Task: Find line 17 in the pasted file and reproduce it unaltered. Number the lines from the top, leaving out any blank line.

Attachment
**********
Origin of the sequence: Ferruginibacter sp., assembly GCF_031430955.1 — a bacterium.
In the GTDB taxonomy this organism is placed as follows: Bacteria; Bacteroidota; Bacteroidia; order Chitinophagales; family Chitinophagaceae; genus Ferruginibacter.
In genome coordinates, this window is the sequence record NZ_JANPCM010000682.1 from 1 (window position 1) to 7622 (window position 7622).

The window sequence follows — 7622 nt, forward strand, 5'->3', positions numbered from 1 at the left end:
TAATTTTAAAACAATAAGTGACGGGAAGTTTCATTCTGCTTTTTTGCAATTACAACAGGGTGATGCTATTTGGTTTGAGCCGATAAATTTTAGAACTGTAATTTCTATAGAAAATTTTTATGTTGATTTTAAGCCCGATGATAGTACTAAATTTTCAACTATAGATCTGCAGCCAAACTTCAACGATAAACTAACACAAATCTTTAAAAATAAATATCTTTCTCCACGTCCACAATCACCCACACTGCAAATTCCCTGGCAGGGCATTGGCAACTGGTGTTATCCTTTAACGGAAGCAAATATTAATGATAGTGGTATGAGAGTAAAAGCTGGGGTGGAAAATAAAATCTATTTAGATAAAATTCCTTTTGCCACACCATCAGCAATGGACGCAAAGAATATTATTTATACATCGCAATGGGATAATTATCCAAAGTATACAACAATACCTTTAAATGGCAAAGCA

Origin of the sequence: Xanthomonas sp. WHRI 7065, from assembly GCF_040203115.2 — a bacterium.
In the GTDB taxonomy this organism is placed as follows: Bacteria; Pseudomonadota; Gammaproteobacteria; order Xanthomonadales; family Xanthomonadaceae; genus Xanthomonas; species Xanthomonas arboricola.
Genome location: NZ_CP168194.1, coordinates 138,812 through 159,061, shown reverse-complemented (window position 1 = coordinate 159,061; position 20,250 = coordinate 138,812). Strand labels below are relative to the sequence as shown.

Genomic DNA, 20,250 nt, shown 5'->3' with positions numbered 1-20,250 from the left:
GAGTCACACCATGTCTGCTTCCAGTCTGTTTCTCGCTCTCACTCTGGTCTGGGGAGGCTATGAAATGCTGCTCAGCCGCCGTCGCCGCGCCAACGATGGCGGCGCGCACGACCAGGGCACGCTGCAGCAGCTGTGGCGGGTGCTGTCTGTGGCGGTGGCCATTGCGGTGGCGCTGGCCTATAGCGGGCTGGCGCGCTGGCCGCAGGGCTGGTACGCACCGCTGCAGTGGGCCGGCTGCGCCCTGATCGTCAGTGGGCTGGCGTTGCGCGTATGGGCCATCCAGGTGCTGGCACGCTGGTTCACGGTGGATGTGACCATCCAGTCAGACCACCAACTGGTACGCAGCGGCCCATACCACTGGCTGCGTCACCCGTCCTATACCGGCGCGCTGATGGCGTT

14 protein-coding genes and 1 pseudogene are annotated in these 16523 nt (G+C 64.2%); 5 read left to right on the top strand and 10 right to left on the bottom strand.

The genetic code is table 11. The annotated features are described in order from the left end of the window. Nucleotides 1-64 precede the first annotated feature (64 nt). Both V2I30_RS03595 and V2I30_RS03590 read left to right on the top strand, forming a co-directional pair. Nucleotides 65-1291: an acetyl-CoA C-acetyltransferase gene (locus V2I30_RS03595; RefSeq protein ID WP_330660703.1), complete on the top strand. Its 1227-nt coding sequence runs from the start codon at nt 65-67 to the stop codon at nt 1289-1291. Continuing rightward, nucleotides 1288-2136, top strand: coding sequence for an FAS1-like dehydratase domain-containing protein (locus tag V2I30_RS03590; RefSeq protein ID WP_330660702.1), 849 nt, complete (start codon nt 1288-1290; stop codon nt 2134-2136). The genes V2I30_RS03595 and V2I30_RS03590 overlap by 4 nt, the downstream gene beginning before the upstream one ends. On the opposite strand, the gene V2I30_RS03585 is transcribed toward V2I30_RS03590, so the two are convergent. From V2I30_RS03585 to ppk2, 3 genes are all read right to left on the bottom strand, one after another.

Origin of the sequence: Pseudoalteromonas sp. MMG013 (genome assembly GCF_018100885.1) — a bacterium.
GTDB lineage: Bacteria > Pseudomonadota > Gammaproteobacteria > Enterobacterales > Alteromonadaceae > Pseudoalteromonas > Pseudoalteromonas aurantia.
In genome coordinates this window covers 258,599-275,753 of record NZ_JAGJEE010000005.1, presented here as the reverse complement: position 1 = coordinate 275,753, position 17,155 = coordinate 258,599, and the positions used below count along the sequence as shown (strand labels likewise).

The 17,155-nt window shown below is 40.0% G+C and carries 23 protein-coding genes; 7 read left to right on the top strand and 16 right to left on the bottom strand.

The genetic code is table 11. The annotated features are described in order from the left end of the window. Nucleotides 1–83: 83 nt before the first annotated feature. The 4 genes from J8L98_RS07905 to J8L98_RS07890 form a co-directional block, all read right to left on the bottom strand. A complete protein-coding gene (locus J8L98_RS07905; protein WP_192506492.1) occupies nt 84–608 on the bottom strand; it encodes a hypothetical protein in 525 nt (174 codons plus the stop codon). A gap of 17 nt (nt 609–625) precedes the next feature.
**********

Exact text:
The genetic code is table 11. The annotated features are described in order from the left end of the window. Nucleotides 1–83: 83 nt before the first annotated feature. The 4 genes from J8L98_RS07905 to J8L98_RS07890 form a co-directional block, all read right to left on the bottom strand. A complete protein-coding gene (locus J8L98_RS07905; protein WP_192506492.1) occupies nt 84–608 on the bottom strand; it encodes a hypothetical protein in 525 nt (174 codons plus the stop codon). A gap of 17 nt (nt 609–625) precedes the next feature.